United States Senate Republicans This Thursday they prevented the approval of a bill to deal with domestic terrorism following the racist massacre in mid-May at a grocery store in upstate New York.
(Also read: Massacre in Texas: this was the shooting in Uvalde that left 21 dead)
Democrats were counting on the bill failing, but wanted to use the vote to highlight Republican opposition to tougher gun control and ownership laws in the wake of Tuesday’s latest massacre at a Texas elementary school. .
Authorities have made no racial connection to this latest attack, which killed 19 children and two adults at an elementary school in Uvalde, Texas. But the shock of the scale of the massacre, less than two weeks after the attack in Buffalo, New York, has catapulted the crisis of gun violence in the United States back to the top of the agenda in Washington.
“The bill is very important, because the Buffalo mass shooting was an act of domestic terrorism. We have to call it by its name: Domestic terrorism,” Senate Democratic Leader Chuck Schumer said before the vote.
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The Domestic Terrorism Prevention Act would have allowed the creation of units within the FBI and the Departments of Justice and Homeland Security to combat domestic terrorism, primarily the white supremacist movement.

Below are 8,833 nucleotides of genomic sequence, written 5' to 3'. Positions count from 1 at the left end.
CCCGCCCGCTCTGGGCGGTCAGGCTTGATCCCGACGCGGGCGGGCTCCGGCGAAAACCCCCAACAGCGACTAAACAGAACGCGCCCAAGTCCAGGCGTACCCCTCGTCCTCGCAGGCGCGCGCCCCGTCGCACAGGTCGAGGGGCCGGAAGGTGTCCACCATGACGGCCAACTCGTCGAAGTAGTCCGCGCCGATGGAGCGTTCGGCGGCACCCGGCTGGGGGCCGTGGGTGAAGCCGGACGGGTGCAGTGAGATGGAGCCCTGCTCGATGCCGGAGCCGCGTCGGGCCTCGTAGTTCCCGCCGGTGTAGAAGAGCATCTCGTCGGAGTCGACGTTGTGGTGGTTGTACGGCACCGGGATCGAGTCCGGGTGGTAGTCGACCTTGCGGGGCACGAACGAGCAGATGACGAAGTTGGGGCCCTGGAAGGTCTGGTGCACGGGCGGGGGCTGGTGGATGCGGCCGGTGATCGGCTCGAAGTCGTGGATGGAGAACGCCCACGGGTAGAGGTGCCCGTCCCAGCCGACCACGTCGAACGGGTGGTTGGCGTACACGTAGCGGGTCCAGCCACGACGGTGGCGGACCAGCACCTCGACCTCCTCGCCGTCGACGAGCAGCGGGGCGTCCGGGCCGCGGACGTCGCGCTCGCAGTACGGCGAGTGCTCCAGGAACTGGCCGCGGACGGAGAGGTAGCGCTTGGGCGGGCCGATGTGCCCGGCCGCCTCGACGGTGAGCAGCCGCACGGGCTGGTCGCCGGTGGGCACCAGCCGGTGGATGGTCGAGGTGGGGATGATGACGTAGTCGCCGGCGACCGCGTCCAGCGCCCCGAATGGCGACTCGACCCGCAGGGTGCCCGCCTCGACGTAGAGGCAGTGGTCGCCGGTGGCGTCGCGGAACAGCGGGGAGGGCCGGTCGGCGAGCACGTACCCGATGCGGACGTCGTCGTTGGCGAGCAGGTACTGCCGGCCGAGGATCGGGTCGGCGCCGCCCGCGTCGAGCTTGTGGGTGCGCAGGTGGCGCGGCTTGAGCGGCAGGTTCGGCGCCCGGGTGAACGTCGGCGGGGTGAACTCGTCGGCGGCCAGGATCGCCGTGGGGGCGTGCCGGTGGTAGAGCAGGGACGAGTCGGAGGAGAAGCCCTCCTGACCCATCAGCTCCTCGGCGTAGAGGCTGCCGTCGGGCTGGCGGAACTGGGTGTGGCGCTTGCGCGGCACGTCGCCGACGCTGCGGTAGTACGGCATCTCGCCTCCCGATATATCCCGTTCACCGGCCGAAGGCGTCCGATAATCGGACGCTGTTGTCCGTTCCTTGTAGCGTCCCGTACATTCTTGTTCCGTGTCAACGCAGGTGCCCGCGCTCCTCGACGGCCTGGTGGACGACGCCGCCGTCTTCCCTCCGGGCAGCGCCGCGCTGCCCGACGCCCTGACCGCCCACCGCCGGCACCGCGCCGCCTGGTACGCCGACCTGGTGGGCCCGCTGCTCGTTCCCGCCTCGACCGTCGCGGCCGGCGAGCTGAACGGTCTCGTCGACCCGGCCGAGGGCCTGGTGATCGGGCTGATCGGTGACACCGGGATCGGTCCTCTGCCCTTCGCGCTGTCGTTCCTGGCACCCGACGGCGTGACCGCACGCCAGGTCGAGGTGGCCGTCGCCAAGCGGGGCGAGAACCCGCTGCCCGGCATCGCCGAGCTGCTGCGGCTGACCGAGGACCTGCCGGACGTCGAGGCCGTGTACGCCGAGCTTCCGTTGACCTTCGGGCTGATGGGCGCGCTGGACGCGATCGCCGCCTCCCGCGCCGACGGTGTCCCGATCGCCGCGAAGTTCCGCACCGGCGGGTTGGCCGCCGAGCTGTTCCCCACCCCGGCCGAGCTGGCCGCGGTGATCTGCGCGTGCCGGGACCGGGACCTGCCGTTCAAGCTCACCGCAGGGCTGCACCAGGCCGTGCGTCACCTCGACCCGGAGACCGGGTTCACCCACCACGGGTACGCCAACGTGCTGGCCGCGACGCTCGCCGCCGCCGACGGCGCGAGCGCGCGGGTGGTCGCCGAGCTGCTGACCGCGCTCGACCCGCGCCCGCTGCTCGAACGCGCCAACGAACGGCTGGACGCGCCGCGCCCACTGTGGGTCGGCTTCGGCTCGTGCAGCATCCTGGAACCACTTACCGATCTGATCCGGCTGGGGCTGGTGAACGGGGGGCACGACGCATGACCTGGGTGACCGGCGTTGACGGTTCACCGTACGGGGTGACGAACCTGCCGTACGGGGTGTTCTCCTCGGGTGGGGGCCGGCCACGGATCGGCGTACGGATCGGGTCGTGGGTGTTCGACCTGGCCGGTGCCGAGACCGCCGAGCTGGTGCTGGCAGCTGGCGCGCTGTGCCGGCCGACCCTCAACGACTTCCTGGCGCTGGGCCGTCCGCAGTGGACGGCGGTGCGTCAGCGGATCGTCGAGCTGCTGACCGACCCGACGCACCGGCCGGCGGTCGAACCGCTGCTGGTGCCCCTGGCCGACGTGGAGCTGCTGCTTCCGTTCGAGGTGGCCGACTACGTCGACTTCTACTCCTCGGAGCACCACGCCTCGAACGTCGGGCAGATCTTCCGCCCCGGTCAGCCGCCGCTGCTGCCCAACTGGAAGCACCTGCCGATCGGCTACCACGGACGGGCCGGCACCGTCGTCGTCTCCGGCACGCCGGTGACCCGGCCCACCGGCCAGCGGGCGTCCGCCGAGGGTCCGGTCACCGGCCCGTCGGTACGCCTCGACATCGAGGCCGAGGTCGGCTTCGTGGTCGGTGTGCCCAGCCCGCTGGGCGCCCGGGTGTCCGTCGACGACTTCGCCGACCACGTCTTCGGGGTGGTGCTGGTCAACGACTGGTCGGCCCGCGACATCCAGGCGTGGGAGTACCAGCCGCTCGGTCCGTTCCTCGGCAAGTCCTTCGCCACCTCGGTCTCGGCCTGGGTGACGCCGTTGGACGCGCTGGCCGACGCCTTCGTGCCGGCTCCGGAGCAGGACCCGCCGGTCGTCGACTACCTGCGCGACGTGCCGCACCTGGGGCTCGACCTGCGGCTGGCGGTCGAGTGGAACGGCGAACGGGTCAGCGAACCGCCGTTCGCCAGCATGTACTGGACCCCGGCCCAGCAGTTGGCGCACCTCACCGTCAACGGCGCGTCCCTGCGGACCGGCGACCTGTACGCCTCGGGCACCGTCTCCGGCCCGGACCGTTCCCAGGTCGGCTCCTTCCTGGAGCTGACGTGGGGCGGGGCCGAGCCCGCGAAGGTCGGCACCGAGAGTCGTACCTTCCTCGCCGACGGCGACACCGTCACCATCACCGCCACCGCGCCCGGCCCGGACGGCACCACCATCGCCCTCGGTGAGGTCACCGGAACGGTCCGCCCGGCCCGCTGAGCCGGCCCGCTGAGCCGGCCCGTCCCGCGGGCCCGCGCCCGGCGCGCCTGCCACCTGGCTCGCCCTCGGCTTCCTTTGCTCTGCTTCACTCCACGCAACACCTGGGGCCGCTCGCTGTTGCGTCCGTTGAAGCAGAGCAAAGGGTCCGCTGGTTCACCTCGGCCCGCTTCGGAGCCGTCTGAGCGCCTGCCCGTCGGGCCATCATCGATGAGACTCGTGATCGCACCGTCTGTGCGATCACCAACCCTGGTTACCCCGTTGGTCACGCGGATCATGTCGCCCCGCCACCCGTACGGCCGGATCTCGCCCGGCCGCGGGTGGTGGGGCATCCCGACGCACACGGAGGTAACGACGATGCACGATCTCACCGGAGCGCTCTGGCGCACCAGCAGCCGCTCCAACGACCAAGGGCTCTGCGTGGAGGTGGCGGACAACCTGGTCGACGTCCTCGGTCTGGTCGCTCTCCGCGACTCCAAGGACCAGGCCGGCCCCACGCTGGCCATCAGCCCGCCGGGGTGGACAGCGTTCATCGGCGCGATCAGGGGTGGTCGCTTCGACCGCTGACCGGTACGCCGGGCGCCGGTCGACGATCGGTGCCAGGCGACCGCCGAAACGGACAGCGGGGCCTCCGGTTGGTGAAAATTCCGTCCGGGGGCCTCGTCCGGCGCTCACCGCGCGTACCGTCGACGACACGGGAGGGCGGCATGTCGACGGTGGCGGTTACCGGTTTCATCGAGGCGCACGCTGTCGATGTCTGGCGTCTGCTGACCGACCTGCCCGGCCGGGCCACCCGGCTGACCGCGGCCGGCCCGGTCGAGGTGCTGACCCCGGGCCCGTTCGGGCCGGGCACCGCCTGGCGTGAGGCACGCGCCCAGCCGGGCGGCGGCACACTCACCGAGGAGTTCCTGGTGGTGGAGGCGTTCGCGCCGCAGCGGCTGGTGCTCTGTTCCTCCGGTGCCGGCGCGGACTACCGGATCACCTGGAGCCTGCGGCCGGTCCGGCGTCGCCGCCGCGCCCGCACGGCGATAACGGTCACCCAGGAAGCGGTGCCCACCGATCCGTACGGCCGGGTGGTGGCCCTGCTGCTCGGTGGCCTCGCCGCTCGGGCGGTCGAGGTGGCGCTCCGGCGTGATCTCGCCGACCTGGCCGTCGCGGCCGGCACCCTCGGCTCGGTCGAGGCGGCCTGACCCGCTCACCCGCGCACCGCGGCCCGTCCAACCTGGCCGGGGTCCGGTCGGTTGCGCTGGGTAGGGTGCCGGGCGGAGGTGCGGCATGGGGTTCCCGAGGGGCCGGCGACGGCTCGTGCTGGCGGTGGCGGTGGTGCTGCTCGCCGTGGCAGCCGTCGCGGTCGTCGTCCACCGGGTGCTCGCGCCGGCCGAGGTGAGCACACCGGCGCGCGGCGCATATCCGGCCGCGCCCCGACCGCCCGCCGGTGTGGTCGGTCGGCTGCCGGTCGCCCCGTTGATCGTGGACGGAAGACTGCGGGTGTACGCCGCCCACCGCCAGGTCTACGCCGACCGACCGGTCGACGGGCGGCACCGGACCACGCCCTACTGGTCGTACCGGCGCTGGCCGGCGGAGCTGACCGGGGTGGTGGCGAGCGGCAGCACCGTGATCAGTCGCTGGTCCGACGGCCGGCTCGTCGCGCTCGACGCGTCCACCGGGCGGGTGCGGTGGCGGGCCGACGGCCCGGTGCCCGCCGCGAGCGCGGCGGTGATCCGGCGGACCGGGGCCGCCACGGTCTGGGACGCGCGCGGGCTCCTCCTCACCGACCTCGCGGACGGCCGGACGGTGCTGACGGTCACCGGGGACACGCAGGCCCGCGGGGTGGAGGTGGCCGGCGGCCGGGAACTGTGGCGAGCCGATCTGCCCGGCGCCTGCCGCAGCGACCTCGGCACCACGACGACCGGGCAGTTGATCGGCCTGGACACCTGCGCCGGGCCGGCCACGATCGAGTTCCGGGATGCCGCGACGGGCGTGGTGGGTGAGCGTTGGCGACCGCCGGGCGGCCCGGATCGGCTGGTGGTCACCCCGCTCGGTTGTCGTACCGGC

Pentagon officials could also have created a group “to combat white supremacist infiltration of the uniformed services and federal law enforcement.”
Schumer had urged Republicans on Wednesday to allow the Senate to begin debate on the bill,
Schumer offered Republicans Wednesday to accommodate Republican provisions to “tighten” school safety after the Texas shooting in exchange for allowing debate on the bill to begin.
(You can read: Shooting in Texas: the 10-year-old heroine who died calling 911)
The bill is very important, because the Buffalo mass shooting was an act of domestic terrorism.
Just before the vote, Schumer said he had cried while looking at photos of Tuesday’s victims, calling the state’s governor, gun advocate Greg Abbott, “an absolute fraud.”
Abbott has worked to ease gun restrictions in Texas, including signing a measure last year that allows residents to carry handguns without licenses or training.
The project did not get the necessary 60 votes, of the 100 seats in the Senate, to avoid filibustering and start the debate.
Republicans say laws already exist against white supremacists and other domestic terrorists, and have accused Democrats of politicizing the Buffalo massacre, which killed 10 African Americans.
They have also argued that the legislation could be abused to persecute opponents of the Democratic administration.
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